Hello everyone! How are you all doing?
So I've lately finished rewriting the plot of the first chapter for LonelyBond, and that means that I need to write all the content (well, most of it) again.
That is a good enough reason to address some of the fundamental problems that I've encountered during the making of the prototypes.
For those that don't know, unity physics engine has caused me quite a few problems.
In general, it's a great physics engine, able to run a whole lot of simulations for all kinds of different games really easily thanks to all the feature it has, but it has it's fair share of problems caused by it trying to serve all kinds of physics in all kind of potential games.
You can say that it is a 'Jack of all trades, master of none'.
So I decided to write my own physics.
Here are a few reasons why this is a bad idea:
For almost every game, this is an overkill.
It takes time, especially if you need some special physics (and even more so if you have these features in engine).
When you will have a bug, there are not a lot of resources online to help you out.
But since I've decided to do it anyway, let me list my reasons as to why:
Almost every game developed in unity (especially platformers) have that same 'unity feel' to them (a tiny bit 'floaty', with a lot of excessive acceleration and deceleration). Writing your own physics allows you to break that feel.
Unity doesn't calculate the physics precisely the way you want it. It rounds numbers all the time, moves objects when they don't necessarily need to move, and all around does what it want's and not what you want. This causes bugs that are really hard to fix sometimes, and nobody want's that.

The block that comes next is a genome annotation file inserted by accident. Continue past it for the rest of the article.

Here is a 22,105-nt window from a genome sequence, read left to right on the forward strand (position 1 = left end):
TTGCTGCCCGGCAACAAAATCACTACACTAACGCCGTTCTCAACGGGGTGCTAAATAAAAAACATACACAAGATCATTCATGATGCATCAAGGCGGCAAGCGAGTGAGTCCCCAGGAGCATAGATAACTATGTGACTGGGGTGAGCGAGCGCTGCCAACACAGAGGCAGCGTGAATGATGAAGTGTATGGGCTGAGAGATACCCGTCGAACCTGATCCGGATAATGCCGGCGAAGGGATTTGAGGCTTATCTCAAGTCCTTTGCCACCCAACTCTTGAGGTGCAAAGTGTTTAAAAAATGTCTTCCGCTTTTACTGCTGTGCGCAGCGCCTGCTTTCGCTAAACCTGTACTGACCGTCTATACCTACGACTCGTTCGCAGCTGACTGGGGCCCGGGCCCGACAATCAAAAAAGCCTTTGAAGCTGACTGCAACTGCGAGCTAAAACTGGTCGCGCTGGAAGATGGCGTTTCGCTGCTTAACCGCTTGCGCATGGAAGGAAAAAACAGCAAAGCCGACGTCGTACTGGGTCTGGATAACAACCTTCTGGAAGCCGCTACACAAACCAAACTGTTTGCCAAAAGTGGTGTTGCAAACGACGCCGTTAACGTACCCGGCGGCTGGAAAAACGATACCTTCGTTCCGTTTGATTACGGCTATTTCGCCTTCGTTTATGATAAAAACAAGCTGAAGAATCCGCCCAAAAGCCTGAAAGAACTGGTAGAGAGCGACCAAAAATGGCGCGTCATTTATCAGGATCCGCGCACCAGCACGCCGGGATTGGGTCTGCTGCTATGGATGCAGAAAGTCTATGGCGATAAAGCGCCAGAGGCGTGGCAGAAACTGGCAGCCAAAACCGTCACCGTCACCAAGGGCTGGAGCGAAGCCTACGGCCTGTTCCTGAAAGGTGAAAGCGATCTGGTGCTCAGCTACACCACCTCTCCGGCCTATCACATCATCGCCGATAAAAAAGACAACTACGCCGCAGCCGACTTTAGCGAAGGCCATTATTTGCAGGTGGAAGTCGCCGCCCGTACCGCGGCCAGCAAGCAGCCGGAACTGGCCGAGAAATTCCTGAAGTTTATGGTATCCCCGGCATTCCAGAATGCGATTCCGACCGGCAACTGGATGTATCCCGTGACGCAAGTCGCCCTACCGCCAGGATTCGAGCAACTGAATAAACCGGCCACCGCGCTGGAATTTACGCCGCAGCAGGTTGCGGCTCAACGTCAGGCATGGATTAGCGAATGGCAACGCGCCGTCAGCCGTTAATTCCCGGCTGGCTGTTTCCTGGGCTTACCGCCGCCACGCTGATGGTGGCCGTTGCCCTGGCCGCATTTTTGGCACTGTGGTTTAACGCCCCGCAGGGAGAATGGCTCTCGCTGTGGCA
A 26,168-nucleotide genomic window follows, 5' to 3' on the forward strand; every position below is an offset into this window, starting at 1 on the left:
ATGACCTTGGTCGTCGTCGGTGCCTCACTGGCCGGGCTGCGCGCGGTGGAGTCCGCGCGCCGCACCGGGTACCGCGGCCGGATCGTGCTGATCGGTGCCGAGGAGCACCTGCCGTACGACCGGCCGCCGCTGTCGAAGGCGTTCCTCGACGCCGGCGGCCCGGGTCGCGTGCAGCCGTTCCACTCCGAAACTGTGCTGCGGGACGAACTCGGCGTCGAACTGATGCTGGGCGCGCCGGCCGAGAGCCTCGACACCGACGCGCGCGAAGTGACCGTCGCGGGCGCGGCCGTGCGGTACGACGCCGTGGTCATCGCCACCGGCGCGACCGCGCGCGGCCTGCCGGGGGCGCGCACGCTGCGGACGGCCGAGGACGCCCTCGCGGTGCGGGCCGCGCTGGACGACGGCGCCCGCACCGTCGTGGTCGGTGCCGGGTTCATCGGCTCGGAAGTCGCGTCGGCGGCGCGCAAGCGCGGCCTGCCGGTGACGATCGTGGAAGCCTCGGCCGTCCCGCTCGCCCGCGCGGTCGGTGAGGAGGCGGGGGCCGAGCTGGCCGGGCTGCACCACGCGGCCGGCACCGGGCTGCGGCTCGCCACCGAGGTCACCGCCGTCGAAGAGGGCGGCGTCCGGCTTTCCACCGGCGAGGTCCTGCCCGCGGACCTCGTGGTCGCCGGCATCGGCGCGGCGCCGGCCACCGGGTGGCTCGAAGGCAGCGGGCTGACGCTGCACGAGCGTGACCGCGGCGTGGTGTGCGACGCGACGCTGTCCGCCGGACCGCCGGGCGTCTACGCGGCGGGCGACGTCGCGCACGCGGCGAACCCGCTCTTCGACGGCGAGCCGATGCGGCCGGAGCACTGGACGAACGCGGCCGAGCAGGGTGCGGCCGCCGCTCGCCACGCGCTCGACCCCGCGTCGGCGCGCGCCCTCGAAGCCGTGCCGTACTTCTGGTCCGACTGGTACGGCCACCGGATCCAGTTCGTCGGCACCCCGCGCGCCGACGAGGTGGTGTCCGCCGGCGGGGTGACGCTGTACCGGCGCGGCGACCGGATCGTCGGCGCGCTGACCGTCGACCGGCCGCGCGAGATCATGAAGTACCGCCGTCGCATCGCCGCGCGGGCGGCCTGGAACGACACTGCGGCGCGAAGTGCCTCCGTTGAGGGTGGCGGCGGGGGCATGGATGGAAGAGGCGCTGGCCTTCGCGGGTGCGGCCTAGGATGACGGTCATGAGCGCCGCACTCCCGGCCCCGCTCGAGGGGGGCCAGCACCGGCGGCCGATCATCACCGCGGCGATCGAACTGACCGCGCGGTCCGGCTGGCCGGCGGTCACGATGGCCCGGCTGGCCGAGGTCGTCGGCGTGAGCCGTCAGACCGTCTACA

So bugs are bad. Now how do we fix them?
Short story, you basically tell unity's physics 'nah, I'm good. I'll run my own physics', and start writing your own code.
If you are more of the programmer type and are looking to learn more on how I've done it - continue reading.
Otherwise, you can skip to the end, no hard feelings (:
When starting to program my own solution, I've went out to the internet to see if there are any good tutorials out there.
First I've found Unity's basic tutorial, which teaches the basics, but is ultimately broken (you can even look at the comment's of the last tutorial to see people complain).
Secondly, I've found a really good tutorial by Sebastian Lague. It goes really in depth on some of the challenges in programming your own kinematic player controller.
So what's the problem? Just use Sebastian's code!
Well, if only it was that simple. Sebastian does a lot of things right, but his code is for Unity 5 and I'm using Unity 2019.
He covers a lot of cool subjects (such as moving platforms that should hold the player and slopes), but I don't need to handle slopes and other such things, so it is a bit of an overkill (and more code means more potential bugs!).
And a big problem was that... he doesn't cover anything regarding pushing other objects, let alone - connecting objects to act as one physical object! (which I really need for the mechanic of my game).
Learning from both of these resources some of the basics on how they do stuff, I decided to take this knowledge and start writing the basics.
I've created a basic PhysicsObject script, and made it so it was able to handle the simple things such as stopping when hitting a wall, and falling down when it's in the air. Simple stuff you will surly learn from the tutorials above.
Adding the ability to push other objects was the big challenge.
This functionality has so many edge cases, that it's unbelievable. I've learned a whole bunch of reasons as to why unity chose the solutions that they did for their physics. You really have to know *exactly* how you want your physics objects to act otherwise.
I could write about ten to twenty pages on these edge cases, but I really don't know if anyone ever is going to want to read all that.
So instead, here is a link to the code that I ended up creating.
If you, for some reason, would like to learn how I've got to this code, feel free to contact me through whatever means you'd like (twitter would be ideal). If enough of you would like to read it, I will write a detailed explanation.
Thank you for reading through all of this, it took me a lot of time to finish working on this, and now I'm able to go on to more challenges I need to tackle, but more on that later (;
See you next week!